13.   For an April Fool’s Day prank, that same daughter and my husband had me take a bite of what I thought was cherry jello, which it was, only it was cherry jello made with unadulterated lemon juice instead of water. Pucker city!

14.   I called a man about tilling ground for a new garden, and he asked, “Is it virgin earth?” I said, “I haven’t inquired into its personal life, sir.” Sometimes I don’t know what gets into me when it comes to things I’ll say. Like my friend Clare and I were talking that May on the anniversary of her brother’s death, and out of nowhere I said, “He’s still dead after thirteen years? That’s just lazy.” I had no idea she could draw such a long breath, or knew so many cuss words.

15.   I ran into a girl named Peri, a waxer of my one-time acquaintance, who told me she’d left that profession and was in art school. Then she bragged “I don’t work right now, I got a sugar daddy.” Uh, okay, good for her, thought I, never having heard anyone else actually use that term in real life. Flash forward a bit and I re-encountered Peri at a gallery opening, and she introduced me to her sugar daddy who was none other than (drum roll, please) the dad of a girl named Sharon whom I used to mentor in 2003 when she was in high school, a man who’d once made me a similar offer. Small world!

16.   The Weather Channel’s Mike Bettis and his crew were miraculously unhurt when a vicious storm in Moore, Oklahoma rolled their car two hundred feet while they were storm chasing live on the air. There was poignant courage in Bettis’ last words before the wind hit: “Hold on, brothers!” I’m glad they walked away from that.

17.   Not everyone was so lucky. At an air show we saw the beautiful, smiling, gregarious woman who’d milled among the crowd moments before, do her performance as a wing walker. Minutes later the plane stalled, did a nosedive into the runway, and exploded. We were near enough to see her mouth open in a scream and see her instinctively throw her arms in front of her before the impact. I was glad my four-year-old, who nearly came, decided to stay with her grandma, and was spared witnessing that horror.

18.   At our house in August we had Dog Day’s Night, a dusk to dawn hangout event that had us watching as the Perseids meteor shower peaked in the heavens. Friends came over and we swam in the dark and gazed at the skies and saw many shooting stars. For the survivor’s breakfast the next morning we had coffee, donuts…and haggis.

19.   My goddaughter, Courtney, my friend Gina’s oldest, informed me her imaginary friend, Mrs. Blind, did not like me. This was chilling news, since I had read enough Stephen King to know 100% of childhood “imaginary friends” were malevolent entities.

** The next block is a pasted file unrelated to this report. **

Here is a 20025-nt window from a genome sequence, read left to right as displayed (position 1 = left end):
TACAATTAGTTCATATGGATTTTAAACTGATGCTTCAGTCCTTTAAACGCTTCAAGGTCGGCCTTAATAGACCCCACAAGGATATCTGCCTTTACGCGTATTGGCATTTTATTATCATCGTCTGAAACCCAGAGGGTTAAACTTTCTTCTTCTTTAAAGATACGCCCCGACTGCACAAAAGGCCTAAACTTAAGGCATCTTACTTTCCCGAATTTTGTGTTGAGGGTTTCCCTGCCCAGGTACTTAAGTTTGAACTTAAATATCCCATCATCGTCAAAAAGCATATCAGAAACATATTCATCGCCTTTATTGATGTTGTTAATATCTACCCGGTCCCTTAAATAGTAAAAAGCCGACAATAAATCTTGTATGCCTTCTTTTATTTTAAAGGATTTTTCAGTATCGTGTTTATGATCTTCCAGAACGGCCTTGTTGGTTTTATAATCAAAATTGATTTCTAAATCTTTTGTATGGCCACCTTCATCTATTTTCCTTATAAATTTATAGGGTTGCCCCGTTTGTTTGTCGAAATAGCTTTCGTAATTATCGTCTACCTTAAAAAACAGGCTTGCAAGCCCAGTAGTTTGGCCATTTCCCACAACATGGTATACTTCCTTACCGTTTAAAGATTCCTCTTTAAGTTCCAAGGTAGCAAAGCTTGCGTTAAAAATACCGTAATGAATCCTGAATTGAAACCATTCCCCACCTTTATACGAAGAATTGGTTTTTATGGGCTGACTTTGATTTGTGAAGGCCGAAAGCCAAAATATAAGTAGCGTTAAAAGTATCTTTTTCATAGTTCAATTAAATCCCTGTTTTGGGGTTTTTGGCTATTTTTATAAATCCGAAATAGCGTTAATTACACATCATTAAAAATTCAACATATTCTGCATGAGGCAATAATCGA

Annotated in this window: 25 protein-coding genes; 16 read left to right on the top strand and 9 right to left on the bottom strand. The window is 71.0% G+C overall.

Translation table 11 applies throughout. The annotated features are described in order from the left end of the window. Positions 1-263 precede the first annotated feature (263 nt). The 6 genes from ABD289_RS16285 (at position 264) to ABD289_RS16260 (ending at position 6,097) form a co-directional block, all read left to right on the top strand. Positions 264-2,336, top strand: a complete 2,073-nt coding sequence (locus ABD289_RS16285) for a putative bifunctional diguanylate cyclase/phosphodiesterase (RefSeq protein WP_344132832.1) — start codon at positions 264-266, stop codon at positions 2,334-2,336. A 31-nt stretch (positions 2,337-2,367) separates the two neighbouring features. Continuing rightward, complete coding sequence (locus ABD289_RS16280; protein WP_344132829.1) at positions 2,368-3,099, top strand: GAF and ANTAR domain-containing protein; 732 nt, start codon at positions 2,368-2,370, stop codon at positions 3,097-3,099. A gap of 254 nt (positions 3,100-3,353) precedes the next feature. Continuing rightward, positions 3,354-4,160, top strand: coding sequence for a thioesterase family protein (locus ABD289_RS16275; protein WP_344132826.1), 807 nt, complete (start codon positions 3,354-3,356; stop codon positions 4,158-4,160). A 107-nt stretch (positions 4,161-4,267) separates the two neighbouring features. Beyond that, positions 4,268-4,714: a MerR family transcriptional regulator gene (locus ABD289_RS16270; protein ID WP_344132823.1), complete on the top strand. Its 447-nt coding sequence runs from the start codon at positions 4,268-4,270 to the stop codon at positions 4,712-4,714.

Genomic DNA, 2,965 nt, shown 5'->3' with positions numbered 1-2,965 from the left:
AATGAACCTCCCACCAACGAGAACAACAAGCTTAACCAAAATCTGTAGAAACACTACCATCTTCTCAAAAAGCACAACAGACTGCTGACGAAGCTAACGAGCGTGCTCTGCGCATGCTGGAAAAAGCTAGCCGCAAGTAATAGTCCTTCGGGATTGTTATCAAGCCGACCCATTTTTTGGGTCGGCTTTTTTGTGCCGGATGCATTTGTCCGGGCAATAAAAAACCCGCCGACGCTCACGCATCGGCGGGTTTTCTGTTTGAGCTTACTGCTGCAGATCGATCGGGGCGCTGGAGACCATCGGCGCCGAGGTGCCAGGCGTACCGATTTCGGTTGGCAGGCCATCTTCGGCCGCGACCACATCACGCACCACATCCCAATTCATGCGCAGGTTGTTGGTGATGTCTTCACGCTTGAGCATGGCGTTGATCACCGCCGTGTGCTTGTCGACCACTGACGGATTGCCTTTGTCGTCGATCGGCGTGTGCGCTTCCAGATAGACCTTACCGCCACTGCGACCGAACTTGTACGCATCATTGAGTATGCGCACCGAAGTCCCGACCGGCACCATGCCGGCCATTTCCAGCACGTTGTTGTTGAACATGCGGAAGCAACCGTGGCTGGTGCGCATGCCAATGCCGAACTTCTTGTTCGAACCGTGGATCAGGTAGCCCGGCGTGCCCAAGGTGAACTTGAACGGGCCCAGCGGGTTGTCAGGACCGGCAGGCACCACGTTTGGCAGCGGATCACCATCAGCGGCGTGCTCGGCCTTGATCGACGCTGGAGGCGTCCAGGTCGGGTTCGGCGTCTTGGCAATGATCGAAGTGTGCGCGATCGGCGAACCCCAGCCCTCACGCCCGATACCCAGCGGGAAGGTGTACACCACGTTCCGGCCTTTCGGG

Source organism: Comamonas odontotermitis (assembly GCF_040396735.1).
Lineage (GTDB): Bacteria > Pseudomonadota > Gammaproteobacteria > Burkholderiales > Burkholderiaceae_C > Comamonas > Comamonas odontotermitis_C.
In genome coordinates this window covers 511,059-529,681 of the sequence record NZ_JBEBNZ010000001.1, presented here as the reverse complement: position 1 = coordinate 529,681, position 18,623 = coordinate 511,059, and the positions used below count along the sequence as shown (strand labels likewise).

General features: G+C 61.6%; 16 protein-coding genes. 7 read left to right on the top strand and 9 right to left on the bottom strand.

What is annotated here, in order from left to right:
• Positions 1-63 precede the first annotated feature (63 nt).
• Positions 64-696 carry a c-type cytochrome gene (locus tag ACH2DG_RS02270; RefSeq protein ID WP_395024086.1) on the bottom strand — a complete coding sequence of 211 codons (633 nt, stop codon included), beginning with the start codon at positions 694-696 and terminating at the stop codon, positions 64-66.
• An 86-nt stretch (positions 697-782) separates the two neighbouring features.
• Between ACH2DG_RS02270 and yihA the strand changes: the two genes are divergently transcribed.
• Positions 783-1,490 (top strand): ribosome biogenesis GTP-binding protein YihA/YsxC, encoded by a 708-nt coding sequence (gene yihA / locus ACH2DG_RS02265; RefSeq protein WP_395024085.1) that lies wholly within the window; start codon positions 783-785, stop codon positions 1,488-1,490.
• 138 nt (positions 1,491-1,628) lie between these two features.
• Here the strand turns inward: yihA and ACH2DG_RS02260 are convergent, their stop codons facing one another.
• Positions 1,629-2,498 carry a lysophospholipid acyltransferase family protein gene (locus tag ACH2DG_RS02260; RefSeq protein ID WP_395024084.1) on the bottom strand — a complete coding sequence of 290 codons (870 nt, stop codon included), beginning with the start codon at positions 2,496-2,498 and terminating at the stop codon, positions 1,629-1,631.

20.   At age thirty-seven my Aunt Sarah, who’d moved to the US four years earlier following her divorce, got engaged to a Jewish man with great taste in women. I still do not know how my rosary-devoted grandma across the ocean failed to implode with shock at her youngest wedding a member of the twelve tribes, but she remained healthy as a miller’s cat.

21.   During a government shutdown, razor wire was put up around DC’s WWII memorial, preventing aged vets from visiting. One member of that fabled generation died days after being denied access on the only trip to the capital he ever made.

22.   We did our annual twin Halloween parties, the first in the day for kids, the one at night…not for kids. As always we went all out, with a dry ice machine, and theatrical gel that tinted the glow of our two-story lighthouse blood-red in the night. Our theme was Egypt, and I was a Nile vampire. Someone else came as a were-skunk. Fun time!

23.   Incredible as it may sound, in 2013, India, birthplace of the Kama Sutra, banned homosexuality. Yup, a nation with too many people banned the one kind of sex guaranteed not to make even more people.

24.   Tired of having a birthday on Christmas Eve, I vowed to begin celebrating on January 24th instead….which still hasn’t quite happened. That year I did get a nice 1904 edition of Walter Scott’s works, which included this eerie, thirty-second prophecy-poem: https://www.poetryfoundation.org/poems/45070/proud-maisie

25.   Finally, in an announcement, actor Michael Douglas attributed his throat cancer to a lifelong fondness for giving women oral pleasure. It sucks that I licked my urge to insert a cunning joke into the creases here, but going down the list didn’t leave me anything juicy to come upon, so with this fold must I part.

And that was 2013!



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« Reply #62 on: July 15, 2022, 03:17:34 PM »

2014.